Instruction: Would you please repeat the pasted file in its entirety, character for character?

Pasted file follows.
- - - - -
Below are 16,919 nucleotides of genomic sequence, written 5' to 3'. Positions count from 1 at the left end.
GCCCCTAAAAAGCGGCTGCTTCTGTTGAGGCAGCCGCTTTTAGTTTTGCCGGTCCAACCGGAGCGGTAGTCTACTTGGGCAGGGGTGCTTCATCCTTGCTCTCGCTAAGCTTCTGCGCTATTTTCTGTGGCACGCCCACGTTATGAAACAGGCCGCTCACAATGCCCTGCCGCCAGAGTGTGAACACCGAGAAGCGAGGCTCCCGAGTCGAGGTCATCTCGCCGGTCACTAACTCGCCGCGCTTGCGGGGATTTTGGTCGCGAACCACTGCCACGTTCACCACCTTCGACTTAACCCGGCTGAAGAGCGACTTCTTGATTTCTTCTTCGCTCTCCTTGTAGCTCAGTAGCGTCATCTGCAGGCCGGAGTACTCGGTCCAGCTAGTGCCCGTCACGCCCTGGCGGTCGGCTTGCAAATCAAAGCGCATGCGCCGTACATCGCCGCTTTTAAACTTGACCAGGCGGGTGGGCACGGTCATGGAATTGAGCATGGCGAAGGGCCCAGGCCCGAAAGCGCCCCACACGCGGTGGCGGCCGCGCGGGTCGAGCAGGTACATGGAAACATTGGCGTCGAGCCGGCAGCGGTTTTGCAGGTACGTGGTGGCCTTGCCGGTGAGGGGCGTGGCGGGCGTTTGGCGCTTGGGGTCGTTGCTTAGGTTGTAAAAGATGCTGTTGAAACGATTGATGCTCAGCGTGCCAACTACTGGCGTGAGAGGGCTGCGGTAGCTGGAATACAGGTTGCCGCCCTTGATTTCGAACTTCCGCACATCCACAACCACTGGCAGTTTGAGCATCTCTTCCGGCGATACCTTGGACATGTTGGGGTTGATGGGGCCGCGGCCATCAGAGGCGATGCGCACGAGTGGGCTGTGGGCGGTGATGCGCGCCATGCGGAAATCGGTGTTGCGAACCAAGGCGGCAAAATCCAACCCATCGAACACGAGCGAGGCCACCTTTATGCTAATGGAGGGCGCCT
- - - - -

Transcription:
Below are 16,919 nucleotides of genomic sequence, written 5' to 3'. Positions count from 1 at the left end.
GCCCCTAAAAAGCGGCTGCTTCTGTTGAGGCAGCCGCTTTTAGTTTTGCCGGTCCAACCGGAGCGGTAGTCTACTTGGGCAGGGGTGCTTCATCCTTGCTCTCGCTAAGCTTCTGCGCTATTTTCTGTGGCACGCCCACGTTATGAAACAGGCCGCTCACAATGCCCTGCCGCCAGAGTGTGAACACCGAGAAGCGAGGCTCCCGAGTCGAGGTCATCTCGCCGGTCACTAACTCGCCGCGCTTGCGGGGATTTTGGTCGCGAACCACTGCCACGTTCACCACCTTCGACTTAACCCGGCTGAAGAGCGACTTCTTGATTTCTTCTTCGCTCTCCTTGTAGCTCAGTAGCGTCATCTGCAGGCCGGAGTACTCGGTCCAGCTAGTGCCCGTCACGCCCTGGCGGTCGGCTTGCAAATCAAAGCGCATGCGCCGTACATCGCCGCTTTTAAACTTGACCAGGCGGGTGGGCACGGTCATGGAATTGAGCATGGCGAAGGGCCCAGGCCCGAAAGCGCCCCACACGCGGTGGCGGCCGCGCGGGTCGAGCAGGTACATGGAAACATTGGCGTCGAGCCGGCAGCGGTTTTGCAGGTACGTGGTGGCCTTGCCGGTGAGGGGCGTGGCGGGCGTTTGGCGCTTGGGGTCGTTGCTTAGGTTGTAAAAGATGCTGTTGAAACGATTGATGCTCAGCGTGCCAACTACTGGCGTGAGAGGGCTGCGGTAGCTGGAATACAGGTTGCCGCCCTTGATTTCGAACTTCCGCACATCCACAACCACTGGCAGTTTGAGCATCTCTTCCGGCGATACCTTGGACATGTTGGGGTTGATGGGGCCGCGGCCATCAGAGGCGATGCGCACGAGTGGGCTGTGGGCGGTGATGCGCGCCATGCGGAAATCGGTGTTGCGAACCAAGGCGGCAAAATCCAACCCATCGAACACGAGCGAGGCCACCTTTATGCTAATGGAGGGCGCCT